37 Reactions of Carbonyl Compounds The migratory aptitude of a group attached to a carbonyl is H > phenyl > 3 o alkyl > 2 o alkyl > 1 o alkyl > methyl 37

38 Reactions of Carbonyl Compounds Chemical Analysis of Aldehydes and Ketones Tollens Test (Silver Mirror Test) Aldehydes and ketones can be distinguished from each other on the basis of the Tollens test The presence of an aldehyde results in formation of a silver mirror (by oxidation of the aldehyde and reduction of the silver cation) α-hydroxyketones also give a positive Tollens test 38

39 Spectroscopic Properties Spectroscopic Properties of Aldehydes and Ketones IR Spectra of Aldehydes and Ketones Aldehydes and ketones have strong carbonyl stretching frequencies in the cm -1 region Conjugation shifts the IR frequency about 40 cm -1 lower because the carbonyl has less double bond character Single bonds stretch more easily than double bonds Vibrations of the C-H bond in an aldehyde gives two weak but characteristic bands at and cm -1 39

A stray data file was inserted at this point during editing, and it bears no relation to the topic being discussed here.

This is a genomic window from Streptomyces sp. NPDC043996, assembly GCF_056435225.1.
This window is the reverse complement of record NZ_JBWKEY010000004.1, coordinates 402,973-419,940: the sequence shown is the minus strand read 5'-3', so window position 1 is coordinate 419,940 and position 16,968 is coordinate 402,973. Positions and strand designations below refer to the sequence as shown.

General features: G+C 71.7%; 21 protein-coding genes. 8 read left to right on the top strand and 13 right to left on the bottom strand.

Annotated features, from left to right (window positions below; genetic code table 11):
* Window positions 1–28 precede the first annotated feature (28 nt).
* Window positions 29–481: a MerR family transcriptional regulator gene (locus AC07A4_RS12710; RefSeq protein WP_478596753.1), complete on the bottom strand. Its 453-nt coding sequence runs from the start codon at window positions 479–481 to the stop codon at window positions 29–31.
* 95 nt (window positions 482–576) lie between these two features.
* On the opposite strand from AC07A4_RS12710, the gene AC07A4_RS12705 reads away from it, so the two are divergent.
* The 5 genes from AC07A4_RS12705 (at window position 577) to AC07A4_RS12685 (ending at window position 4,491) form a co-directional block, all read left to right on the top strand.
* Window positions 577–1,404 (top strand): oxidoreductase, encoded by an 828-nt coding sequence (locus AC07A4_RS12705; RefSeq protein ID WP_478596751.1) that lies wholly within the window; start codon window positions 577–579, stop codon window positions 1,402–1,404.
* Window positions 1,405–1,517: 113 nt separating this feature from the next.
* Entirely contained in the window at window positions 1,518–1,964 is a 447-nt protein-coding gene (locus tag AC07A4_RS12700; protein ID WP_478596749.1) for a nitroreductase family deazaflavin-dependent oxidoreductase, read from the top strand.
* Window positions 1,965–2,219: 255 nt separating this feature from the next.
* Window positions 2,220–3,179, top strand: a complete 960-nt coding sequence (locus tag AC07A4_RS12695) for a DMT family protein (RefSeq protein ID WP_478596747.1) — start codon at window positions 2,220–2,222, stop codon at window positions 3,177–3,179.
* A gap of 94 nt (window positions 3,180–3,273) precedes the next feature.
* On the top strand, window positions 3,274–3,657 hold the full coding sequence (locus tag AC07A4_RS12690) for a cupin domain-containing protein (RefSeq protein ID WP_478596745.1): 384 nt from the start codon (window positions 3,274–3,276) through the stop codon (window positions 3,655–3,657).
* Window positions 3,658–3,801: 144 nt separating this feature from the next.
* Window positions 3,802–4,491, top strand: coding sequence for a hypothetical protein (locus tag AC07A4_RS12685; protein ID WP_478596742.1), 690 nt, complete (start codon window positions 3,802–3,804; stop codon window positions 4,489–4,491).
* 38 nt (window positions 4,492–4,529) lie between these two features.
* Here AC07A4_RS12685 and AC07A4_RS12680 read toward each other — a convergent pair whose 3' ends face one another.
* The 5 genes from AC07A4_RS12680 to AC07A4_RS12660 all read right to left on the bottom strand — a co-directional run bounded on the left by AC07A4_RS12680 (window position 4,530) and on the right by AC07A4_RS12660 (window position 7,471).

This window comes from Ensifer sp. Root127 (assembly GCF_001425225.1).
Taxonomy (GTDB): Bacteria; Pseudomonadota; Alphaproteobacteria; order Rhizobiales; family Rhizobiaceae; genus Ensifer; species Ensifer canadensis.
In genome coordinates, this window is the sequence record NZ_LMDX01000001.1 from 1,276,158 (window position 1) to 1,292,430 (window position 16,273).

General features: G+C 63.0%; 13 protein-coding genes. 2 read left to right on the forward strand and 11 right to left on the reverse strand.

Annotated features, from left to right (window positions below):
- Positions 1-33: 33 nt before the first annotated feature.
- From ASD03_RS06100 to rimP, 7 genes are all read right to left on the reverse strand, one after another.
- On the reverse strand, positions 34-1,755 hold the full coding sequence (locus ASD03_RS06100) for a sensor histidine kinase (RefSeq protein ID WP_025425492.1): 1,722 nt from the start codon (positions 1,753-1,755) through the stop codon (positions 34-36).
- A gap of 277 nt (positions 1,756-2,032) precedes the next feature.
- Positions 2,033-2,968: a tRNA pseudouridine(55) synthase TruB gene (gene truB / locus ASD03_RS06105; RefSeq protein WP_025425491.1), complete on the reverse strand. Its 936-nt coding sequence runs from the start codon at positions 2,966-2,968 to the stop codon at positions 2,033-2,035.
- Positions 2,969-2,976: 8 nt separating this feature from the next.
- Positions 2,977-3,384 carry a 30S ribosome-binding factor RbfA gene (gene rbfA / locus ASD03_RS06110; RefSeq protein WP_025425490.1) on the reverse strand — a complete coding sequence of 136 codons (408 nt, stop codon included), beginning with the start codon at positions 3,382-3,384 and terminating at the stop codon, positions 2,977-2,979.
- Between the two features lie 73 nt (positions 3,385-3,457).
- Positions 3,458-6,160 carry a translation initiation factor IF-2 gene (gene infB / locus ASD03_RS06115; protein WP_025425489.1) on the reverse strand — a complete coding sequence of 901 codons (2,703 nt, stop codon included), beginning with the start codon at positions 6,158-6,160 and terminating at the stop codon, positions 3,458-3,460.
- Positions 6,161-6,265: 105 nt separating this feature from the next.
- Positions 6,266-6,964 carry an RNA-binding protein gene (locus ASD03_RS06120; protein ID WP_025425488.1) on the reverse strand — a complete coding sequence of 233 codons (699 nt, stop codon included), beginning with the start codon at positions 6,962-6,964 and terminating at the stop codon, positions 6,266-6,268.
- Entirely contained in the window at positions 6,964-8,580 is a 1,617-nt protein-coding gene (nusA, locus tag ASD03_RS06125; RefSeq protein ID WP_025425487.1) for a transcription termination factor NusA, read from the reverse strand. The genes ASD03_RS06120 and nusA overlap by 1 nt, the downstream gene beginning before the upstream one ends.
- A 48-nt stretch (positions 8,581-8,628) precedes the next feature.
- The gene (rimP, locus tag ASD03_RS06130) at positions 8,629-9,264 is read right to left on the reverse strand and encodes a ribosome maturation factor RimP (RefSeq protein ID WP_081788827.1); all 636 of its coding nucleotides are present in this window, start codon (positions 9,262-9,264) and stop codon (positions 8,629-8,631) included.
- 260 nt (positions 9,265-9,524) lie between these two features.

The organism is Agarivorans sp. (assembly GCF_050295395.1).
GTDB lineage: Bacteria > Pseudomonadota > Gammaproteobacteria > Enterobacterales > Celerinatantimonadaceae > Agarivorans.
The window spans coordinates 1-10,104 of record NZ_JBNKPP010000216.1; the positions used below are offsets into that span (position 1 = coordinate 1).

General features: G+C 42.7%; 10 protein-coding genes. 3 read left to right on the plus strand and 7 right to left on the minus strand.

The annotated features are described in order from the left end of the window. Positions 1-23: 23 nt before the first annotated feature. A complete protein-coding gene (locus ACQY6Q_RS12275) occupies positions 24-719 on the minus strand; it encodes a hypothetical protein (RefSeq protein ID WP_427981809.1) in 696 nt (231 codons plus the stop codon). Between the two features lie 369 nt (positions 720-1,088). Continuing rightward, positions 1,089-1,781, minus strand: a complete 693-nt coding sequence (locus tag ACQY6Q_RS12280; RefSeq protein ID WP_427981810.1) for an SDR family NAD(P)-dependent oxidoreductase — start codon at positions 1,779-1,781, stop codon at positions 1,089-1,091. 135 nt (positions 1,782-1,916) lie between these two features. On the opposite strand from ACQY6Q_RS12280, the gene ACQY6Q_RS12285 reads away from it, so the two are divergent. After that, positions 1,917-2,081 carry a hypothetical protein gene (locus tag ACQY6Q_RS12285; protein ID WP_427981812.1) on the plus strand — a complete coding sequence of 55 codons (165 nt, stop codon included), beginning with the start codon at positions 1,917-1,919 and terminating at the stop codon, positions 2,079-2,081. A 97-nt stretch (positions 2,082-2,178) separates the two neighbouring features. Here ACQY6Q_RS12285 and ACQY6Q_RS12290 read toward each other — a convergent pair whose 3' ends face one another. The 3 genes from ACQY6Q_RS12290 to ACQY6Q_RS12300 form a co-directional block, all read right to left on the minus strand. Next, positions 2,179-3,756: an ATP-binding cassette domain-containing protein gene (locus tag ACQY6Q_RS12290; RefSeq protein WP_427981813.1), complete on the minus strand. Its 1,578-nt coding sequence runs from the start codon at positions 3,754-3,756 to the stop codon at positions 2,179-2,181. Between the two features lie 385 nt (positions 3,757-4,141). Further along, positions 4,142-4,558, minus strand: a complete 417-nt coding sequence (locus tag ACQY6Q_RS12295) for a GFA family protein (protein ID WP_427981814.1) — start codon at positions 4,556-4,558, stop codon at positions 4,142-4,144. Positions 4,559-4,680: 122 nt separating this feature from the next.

40 Spectroscopic Properties NMR Spectra of Aldehydes and Ketones 13 C NMR Spectra - carbonyl carbons give characteristic signals at δ H NMR Spectra - Aldehyde protons give sharp signals at δ 9-12 The aldehyde proton often shows coupling to the protons on the α- carbon Protons on the α carbon generally appear at δ